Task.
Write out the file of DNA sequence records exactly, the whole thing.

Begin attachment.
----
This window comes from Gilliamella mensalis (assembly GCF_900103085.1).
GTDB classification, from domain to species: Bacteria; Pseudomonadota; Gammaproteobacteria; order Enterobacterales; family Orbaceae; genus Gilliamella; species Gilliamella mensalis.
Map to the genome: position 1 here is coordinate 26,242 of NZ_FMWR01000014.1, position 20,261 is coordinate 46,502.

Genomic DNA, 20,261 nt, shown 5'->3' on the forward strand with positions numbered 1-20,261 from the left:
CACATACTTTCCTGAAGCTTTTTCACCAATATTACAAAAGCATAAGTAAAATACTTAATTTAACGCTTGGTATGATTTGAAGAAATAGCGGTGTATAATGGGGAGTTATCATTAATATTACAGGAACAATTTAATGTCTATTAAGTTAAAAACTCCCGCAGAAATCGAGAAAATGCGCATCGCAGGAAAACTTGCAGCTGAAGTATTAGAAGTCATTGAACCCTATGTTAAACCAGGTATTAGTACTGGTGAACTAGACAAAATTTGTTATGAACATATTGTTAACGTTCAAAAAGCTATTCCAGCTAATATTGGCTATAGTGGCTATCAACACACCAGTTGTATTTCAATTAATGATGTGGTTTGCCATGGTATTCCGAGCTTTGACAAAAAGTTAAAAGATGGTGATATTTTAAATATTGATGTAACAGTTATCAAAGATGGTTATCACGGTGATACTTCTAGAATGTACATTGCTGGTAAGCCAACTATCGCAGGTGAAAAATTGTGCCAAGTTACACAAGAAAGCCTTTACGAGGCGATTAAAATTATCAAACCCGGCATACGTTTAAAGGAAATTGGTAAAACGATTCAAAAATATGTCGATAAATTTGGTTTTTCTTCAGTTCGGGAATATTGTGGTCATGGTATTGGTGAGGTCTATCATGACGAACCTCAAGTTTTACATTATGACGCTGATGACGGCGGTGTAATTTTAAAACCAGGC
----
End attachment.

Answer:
This window comes from Gilliamella mensalis (assembly GCF_900103085.1).
GTDB classification, from domain to species: Bacteria; Pseudomonadota; Gammaproteobacteria; order Enterobacterales; family Orbaceae; genus Gilliamella; species Gilliamella mensalis.
Map to the genome: position 1 here is coordinate 26,242 of NZ_FMWR01000014.1, position 20,261 is coordinate 46,502.

Genomic DNA, 20,261 nt, shown 5'->3' on the forward strand with positions numbered 1-20,261 from the left:
CACATACTTTCCTGAAGCTTTTTCACCAATATTACAAAAGCATAAGTAAAATACTTAATTTAACGCTTGGTATGATTTGAAGAAATAGCGGTGTATAATGGGGAGTTATCATTAATATTACAGGAACAATTTAATGTCTATTAAGTTAAAAACTCCCGCAGAAATCGAGAAAATGCGCATCGCAGGAAAACTTGCAGCTGAAGTATTAGAAGTCATTGAACCCTATGTTAAACCAGGTATTAGTACTGGTGAACTAGACAAAATTTGTTATGAACATATTGTTAACGTTCAAAAAGCTATTCCAGCTAATATTGGCTATAGTGGCTATCAACACACCAGTTGTATTTCAATTAATGATGTGGTTTGCCATGGTATTCCGAGCTTTGACAAAAAGTTAAAAGATGGTGATATTTTAAATATTGATGTAACAGTTATCAAAGATGGTTATCACGGTGATACTTCTAGAATGTACATTGCTGGTAAGCCAACTATCGCAGGTGAAAAATTGTGCCAAGTTACACAAGAAAGCCTTTACGAGGCGATTAAAATTATCAAACCCGGCATACGTTTAAAGGAAATTGGTAAAACGATTCAAAAATATGTCGATAAATTTGGTTTTTCTTCAGTTCGGGAATATTGTGGTCATGGTATTGGTGAGGTCTATCATGACGAACCTCAAGTTTTACATTATGACGCTGATGACGGCGGTGTAATTTTAAAACCAGGC